Today, more than half of Brazilians are under the age of 20, and more than 10 percent are over 65. In Brazil as in much of the world, these groups are some of the most reliant on public transportation, but the least likely to have a voice in the planning process. Brazilian cities have a long history of innovation in transport, including the invention of bus rapid transit in Curitiba. Today, cities such as Rio de Janeiro, São Paulo, and Fortaleza have robust transit systems, quality bike lanes, and inviting urban public spaces. Yet, these cities remain inaccessible for many of their residents, as public transit growth has not kept pace with city growth, and there is a lack of planning for vulnerable populations. ITDP Brazil is working to change this by engaging these groups at the early planning stages of new transport projects.
ITDP Brazil, in partnership with the São Paulo Metropolitan Transit Agency (EMTU), began this process by conducting a survey of youth and elderly participants to better understand their needs in planning a BRT corridor in their São Paulo neighborhood. While this survey sought to address significant challenges, the survey itself was easy to perform and resulted with positive engagement from the community. Not only were the survey’s conclusions insightful and possible to replicate, so too was the process of engagement with the community members.
The survey concerned a planned BRT corridor along Jacu-Pêssego Avenue, a wide, busy street known for its many traffic fatalities in a dense, low income neighborhood. The survey was taken by a group of youth and elderly who attended a Unified Educational Complex (CEU), a complex that provides community members with daily, educational programs. The interest group of youth and elderly represented the ethnic and economic diversity of the neighborhood. The participants took walks around the facility to observe the obstacles in reaching the stations and reported on their findings. Their findings are being used by the metropolitan agency to develop safer and inclusive transit access and the process has shown the value of engaging with communities in projects.
“This effort is one of the first attempts from the São Paulo metropolitan transit agency to engage vulnerable groups in the planning of BRT corridors, and while we’re yet to see what impact it will really have, the engagement was, by itself, already a big step in the right direction,” says Beatriz Rodrigues, Public Transport Coordinator of ITDP Brazil. “It was really eye-opening to see how much these two groups have in common in terms of their concerns about transport access, and it was very clear to us, and to the city, that this is a valuable exercise.”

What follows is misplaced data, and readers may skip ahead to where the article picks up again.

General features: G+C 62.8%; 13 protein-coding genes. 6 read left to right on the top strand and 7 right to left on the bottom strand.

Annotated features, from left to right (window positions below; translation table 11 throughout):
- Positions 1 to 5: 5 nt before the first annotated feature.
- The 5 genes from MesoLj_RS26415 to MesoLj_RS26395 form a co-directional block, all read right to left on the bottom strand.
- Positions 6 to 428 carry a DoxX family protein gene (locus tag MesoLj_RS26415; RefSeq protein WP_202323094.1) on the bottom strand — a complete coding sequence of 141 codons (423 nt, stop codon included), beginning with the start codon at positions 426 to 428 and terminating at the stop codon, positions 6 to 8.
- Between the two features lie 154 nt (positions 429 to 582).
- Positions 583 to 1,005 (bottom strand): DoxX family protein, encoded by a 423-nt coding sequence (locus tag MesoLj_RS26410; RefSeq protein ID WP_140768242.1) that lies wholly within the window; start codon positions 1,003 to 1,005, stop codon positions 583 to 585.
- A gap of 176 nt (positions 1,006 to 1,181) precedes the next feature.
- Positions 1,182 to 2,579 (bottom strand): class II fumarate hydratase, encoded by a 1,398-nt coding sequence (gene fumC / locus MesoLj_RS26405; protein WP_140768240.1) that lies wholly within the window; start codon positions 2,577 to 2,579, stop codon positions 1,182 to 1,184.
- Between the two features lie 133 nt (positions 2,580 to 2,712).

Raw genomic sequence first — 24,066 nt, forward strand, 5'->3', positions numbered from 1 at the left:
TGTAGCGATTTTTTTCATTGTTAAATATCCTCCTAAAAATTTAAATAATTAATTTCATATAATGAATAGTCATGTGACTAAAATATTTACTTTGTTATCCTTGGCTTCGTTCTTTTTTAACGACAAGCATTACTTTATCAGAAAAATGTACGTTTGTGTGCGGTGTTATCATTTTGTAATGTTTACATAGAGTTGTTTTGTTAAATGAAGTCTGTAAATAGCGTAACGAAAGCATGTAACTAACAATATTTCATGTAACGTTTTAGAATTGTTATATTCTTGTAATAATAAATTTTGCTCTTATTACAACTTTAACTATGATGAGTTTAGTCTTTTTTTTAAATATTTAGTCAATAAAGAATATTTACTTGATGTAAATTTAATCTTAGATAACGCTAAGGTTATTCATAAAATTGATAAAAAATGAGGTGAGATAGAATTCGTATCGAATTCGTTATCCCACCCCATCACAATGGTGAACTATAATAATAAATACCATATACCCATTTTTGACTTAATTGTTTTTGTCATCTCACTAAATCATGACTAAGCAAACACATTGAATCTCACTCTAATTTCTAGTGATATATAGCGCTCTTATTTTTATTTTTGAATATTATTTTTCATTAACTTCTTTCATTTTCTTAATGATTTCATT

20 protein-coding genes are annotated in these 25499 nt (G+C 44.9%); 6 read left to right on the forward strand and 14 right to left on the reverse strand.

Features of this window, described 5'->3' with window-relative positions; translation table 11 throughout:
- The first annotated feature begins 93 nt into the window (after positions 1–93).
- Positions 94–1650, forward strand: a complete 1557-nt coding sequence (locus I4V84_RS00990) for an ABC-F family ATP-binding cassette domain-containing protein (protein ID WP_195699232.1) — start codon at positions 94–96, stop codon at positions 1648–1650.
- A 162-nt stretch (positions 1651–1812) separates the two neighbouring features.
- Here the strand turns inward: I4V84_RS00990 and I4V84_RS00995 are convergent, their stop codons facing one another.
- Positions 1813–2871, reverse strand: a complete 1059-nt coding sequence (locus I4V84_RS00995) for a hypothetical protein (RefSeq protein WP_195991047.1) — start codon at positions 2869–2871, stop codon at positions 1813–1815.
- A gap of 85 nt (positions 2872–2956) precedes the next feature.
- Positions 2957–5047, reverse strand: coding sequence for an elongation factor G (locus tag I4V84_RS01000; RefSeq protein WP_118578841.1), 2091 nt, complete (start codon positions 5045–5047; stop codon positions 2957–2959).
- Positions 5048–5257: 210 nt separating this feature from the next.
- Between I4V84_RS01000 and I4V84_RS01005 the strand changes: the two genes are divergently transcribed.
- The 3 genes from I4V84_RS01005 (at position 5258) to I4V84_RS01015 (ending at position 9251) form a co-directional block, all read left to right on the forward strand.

The challenges in transit access disproportionately affect elders and children for a variety of reasons. First, elderly people are often on one side of a caretaking role – that of a caretaker or that of someone who is cared for. Furthermore, elderly people are more often disabled as compared to any other age demographic. Children are in uniquely vulnerable positions because their age prevents them access to many forms of transportation – if they are not walking or riding bicycles, they are relegated to being passengers are they are unable to drive themselves. Both elderly and children are generally fragile financially so they tend to be most reliant on low cost public transportation or walking, making them most affected by poor design or dangerous access points for public transportation.
Conclusions & General Recommendations
One major conclusion was that popular above ground passages – foot bridges that are elevated over roads to allow for easy vehicle passage – are less safe and accessible for pedestrians. These passing bridges are often poorly maintained and steep, making them difficult to pass. They are also more expensive to build and maintain. Therefore, it is recommended to create at-road passings for pedestrians. The survey offered additional recommendations including:
1. More frequent at road crossings – double the number of crossings (from three to six) so that there is a pedestrian crosswalk every 200 km along the BRT corridor route. This is important in helping groups that cannot walk long distances from having to travel on foot for too long.
2. Identify dangerous areas and deploy speed reduction measures like radii and better intersections to create a safer walking environment for pedestrians. Traffic incidents affects all groups, but for those who are generally slower, smaller, or both, they are important features in safety.
3. Improve bicycle and intermodal access to stations so that all users can easily access BRT. Many children travel by bicycle so having improved access gives them a particular boost.
4. Promote TOD Standards in building around stations – with high density and mix land use around the stations there will be natural urban planning that would support pedestrians and make for a pleasant urban environment. This is an example of a policy that allows for a safe environment for vulnerable groups but simultaneously creates improved design and quality of life for non-vulnerable groups.
Why is this significant?
This survey provided clear policy prescriptions to benefit vulnerable groups and expand necessary access to transportation modes. By thoughtfully designing stations with improved access, the city is providing crucial access to the groups who benefit most. Furthermore, this process engaged with the community in a positive way allowing for public discourse and a sense of community buy-in that was low cost and easy to execute. The conclusions – and the method of reaching them – are both easy and important to replicate in other cities and for other projects.
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